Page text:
Football by Yuri Pimenov (1926)
A further extract from Serious Fun: A History of Spectator Sports in the USSR by Robert Edelman (1993)- reproduced without permission.
The Conduct of Players and Fans
were brought down in their tracks by Moscow defenders, and eventually one member of the Moscow team began to kick an Odessa player who was lying on the ground. This action provoked a riot, and the crowd invaded the field—from which they were cleared only with great difficulty, by mounted policemen. An investigation ultimately found the causes of the incident to be weak refereeing and (what would become a constant theme), "insufficient educational work" among the players.
Fights, dirty play, and other transgressions were not just products of the supposedly lower moral standards of the NEP period. Unnecessary roughness was still common in the 'thirties. In one game during the 1935 Moscow city championship, a player was disqualified for kicking an opponent in the head.
A year before, a game in Leningrad dissolved into a mass brawl and had to be abandoned. At a game in Simferopol, two "notorious hooligans," the Bolsenov brothers, began to beat up their opponents' goalie. When the referee intervened, the brothers punched the referee in the mouth. At other games in
Simferopol, players showed up drunk and kicked opponents in the face.
In what would become a familiar theme, Krasnyi sport attributed these incidents to. . . the low cultural level of the players. During the game and after it they are to be found in the closed atmosphere of the sporting crowd. . . . No one is surprised by the corrupt, hooligan jargon of these players. It is considered a normal part of our sport. . . . Sport is not only a pleasant way to pass time. It is a weapon of culture, a means of education, and a way to organize the cultured leisure time of the masses.
Soccer, in particular, was not a sport of the intelligentsia. Those who played it were largely a rough-and-ready crowd who had not accepted the values of orderliness and discipline that the authorities sought to inculcate through sports. "Cultured" (kul'turnyi) sportsmen did not kick prostrate and injured opponents, nor did they punch referees in the mouth. Educational (vospitatel' nyi) work was required of team captains and leaders, but their efforts were miminal and ineffective.
The citizens who came to see these games also did not watch them with any special regard for official values. Very early, the public, especially the working class, adopted favorite teams and players, whom they rooted for with a passion and intensity not unlike that of their counterparts in capitalist countries. The vicarious and not always healthy pleasures of fanship were much the same as they were elsewhere in the world. For some workers, their identity as followers of a team became more important than their identity as proletarians, as the diseases of diversion and apoliticism emerged even within postrevolutionary society. Passive watching, as opposed to active participation, was, in official eyes, something to be feared. In 1927, Krasnyi sport described a hypothetical worker they called "Ivan Spiridonovich":
What could be Ivan Spiridonovich's relationship to sport?. . . Does he run the hundred meters or pole vault? No, he is a soccer player. And not the kind of player who runs on the field in shorts. Quite the opposite, he is part of the public.... By his profession, Ivan Spiridonovich is a metal worker but in his true essence he is a food worker [pishchevik]. "The food workers, there's a soccer team," he says. And sure enough the food workers [Pishchevik] do have a team.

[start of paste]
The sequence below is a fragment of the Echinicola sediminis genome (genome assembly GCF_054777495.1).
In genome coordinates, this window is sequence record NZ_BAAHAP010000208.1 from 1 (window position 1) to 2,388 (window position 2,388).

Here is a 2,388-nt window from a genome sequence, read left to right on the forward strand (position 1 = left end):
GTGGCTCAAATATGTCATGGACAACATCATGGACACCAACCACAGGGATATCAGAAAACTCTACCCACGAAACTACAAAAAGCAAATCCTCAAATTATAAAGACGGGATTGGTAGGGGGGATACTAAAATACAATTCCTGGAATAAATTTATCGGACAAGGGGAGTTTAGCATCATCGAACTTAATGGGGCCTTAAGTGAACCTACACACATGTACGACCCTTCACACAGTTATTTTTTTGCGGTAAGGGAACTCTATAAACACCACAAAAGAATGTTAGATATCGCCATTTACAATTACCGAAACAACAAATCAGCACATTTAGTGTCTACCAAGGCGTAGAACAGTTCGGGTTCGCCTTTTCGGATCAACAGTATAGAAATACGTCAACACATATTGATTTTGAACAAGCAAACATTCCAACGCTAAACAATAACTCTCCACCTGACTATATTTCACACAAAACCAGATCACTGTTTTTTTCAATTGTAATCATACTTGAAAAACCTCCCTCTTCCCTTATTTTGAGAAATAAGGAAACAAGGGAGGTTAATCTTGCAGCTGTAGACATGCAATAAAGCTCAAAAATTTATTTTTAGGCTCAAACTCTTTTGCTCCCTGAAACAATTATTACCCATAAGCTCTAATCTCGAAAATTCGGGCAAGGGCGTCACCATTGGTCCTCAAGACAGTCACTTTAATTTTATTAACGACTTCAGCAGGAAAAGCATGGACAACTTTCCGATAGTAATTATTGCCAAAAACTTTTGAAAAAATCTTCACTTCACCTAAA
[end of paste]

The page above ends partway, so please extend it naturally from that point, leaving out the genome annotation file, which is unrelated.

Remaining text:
Given its importance to workers, sport was supposed to play a role in raising the cultural level of the proletariat, and soccer's popularity among the working class made it especially important but potentially problematical.
Krasnyi sport noted this fact in 1927:
"Let's take a big factory center like Orekho-Zuevo or the workers' suburbs in Leningrad. We will see that sport, and football in particular plays a role of the first importance in the leisure time of the worker. At the last trade union congress it was noted that big games draw so many spectators that the mines in the Donbass are completely empty on the days of important matches."
For this reason, it was especially unfortunate that the experience of watching a game was difficult and testing for the spectator. Not only were most stadiums less than comfortable, they were poorly run. Only one or two ticket windows might be open, and the same held true for entrances. On big game days, the box offices and entryways were the scenes of what Krasnyi sport called "real battles." In this crowded and disorderly atmosphere, any confrontation on the field or act of bad refereeing could have serious consequences for public order. Riots were by no means uncommon, and drunkenness and hooliganism were very much part of the sports scene throughout the 1930s.
By the end of 1935, it was clear that Soviet soccer had its share of problems on and off the field. It had become, by far, the Soviet Union's most popular sport, but clearly it could not continue along the semi-professional lines of the past.
A change in course was required. The leaders of the game finally took action early in 1936.